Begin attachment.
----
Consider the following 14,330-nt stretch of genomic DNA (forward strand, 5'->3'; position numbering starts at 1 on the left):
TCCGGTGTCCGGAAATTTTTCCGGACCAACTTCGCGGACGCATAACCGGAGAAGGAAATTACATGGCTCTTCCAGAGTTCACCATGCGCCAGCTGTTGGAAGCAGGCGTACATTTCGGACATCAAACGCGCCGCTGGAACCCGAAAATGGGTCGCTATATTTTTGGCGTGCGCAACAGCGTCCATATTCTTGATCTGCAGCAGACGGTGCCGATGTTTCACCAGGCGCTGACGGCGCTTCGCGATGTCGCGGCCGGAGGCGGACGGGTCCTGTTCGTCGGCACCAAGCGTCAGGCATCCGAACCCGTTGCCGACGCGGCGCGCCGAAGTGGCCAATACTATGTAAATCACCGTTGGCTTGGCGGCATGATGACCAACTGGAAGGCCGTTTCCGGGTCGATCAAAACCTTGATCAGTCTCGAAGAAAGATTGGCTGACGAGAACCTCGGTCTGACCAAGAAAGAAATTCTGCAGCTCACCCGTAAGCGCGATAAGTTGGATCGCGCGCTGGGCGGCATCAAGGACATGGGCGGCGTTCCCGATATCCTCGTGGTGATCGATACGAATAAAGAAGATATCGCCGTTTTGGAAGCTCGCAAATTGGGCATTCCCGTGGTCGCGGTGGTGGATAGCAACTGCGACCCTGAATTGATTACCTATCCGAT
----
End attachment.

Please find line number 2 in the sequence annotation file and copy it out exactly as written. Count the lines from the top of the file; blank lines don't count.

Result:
TCCGGTGTCCGGAAATTTTTCCGGACCAACTTCGCGGACGCATAACCGGAGAAGGAAATTACATGGCTCTTCCAGAGTTCACCATGCGCCAGCTGTTGGAAGCAGGCGTACATTTCGGACATCAAACGCGCCGCTGGAACCCGAAAATGGGTCGCTATATTTTTGGCGTGCGCAACAGCGTCCATATTCTTGATCTGCAGCAGACGGTGCCGATGTTTCACCAGGCGCTGACGGCGCTTCGCGATGTCGCGGCCGGAGGCGGACGGGTCCTGTTCGTCGGCACCAAGCGTCAGGCATCCGAACCCGTTGCCGACGCGGCGCGCCGAAGTGGCCAATACTATGTAAATCACCGTTGGCTTGGCGGCATGATGACCAACTGGAAGGCCGTTTCCGGGTCGATCAAAACCTTGATCAGTCTCGAAGAAAGATTGGCTGACGAGAACCTCGGTCTGACCAAGAAAGAAATTCTGCAGCTCACCCGTAAGCGCGATAAGTTGGATCGCGCGCTGGGCGGCATCAAGGACATGGGCGGCGTTCCCGATATCCTCGTGGTGATCGATACGAATAAAGAAGATATCGCCGTTTTGGAAGCTCGCAAATTGGGCATTCCCGTGGTCGCGGTGGTGGATAGCAACTGCGACCCTGAATTGATTACCTATCCGAT